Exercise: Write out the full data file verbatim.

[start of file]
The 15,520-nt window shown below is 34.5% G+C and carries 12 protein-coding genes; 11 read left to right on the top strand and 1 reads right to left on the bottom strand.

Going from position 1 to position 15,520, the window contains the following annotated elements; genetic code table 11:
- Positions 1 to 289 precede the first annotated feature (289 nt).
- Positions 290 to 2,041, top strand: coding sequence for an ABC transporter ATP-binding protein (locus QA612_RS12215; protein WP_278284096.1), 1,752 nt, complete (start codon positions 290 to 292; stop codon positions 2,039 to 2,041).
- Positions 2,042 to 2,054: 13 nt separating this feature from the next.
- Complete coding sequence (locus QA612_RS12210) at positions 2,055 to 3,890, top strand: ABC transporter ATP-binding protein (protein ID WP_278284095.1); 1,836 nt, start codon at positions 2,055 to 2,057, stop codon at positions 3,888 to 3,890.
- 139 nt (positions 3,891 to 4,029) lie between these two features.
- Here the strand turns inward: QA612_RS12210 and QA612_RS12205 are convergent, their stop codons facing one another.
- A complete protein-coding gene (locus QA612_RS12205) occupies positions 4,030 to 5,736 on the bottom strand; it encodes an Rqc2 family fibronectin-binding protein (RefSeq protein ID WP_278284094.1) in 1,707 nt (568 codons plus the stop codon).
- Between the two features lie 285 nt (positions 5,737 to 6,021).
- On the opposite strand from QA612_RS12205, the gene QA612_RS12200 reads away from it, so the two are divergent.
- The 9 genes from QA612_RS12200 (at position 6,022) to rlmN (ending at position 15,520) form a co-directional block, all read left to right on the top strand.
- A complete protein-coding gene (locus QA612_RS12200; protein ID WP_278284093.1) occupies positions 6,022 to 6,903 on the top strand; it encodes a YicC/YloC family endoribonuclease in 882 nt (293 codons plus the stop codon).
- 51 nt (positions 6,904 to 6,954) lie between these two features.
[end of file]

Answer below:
The 15,520-nt window shown below is 34.5% G+C and carries 12 protein-coding genes; 11 read left to right on the top strand and 1 reads right to left on the bottom strand.

Going from position 1 to position 15,520, the window contains the following annotated elements; genetic code table 11:
- Positions 1 to 289 precede the first annotated feature (289 nt).
- Positions 290 to 2,041, top strand: coding sequence for an ABC transporter ATP-binding protein (locus QA612_RS12215; protein WP_278284096.1), 1,752 nt, complete (start codon positions 290 to 292; stop codon positions 2,039 to 2,041).
- Positions 2,042 to 2,054: 13 nt separating this feature from the next.
- Complete coding sequence (locus QA612_RS12210) at positions 2,055 to 3,890, top strand: ABC transporter ATP-binding protein (protein ID WP_278284095.1); 1,836 nt, start codon at positions 2,055 to 2,057, stop codon at positions 3,888 to 3,890.
- 139 nt (positions 3,891 to 4,029) lie between these two features.
- Here the strand turns inward: QA612_RS12210 and QA612_RS12205 are convergent, their stop codons facing one another.
- A complete protein-coding gene (locus QA612_RS12205) occupies positions 4,030 to 5,736 on the bottom strand; it encodes an Rqc2 family fibronectin-binding protein (RefSeq protein ID WP_278284094.1) in 1,707 nt (568 codons plus the stop codon).
- Between the two features lie 285 nt (positions 5,737 to 6,021).
- On the opposite strand from QA612_RS12205, the gene QA612_RS12200 reads away from it, so the two are divergent.
- The 9 genes from QA612_RS12200 (at position 6,022) to rlmN (ending at position 15,520) form a co-directional block, all read left to right on the top strand.
- A complete protein-coding gene (locus QA612_RS12200; protein ID WP_278284093.1) occupies positions 6,022 to 6,903 on the top strand; it encodes a YicC/YloC family endoribonuclease in 882 nt (293 codons plus the stop codon).
- 51 nt (positions 6,904 to 6,954) lie between these two features.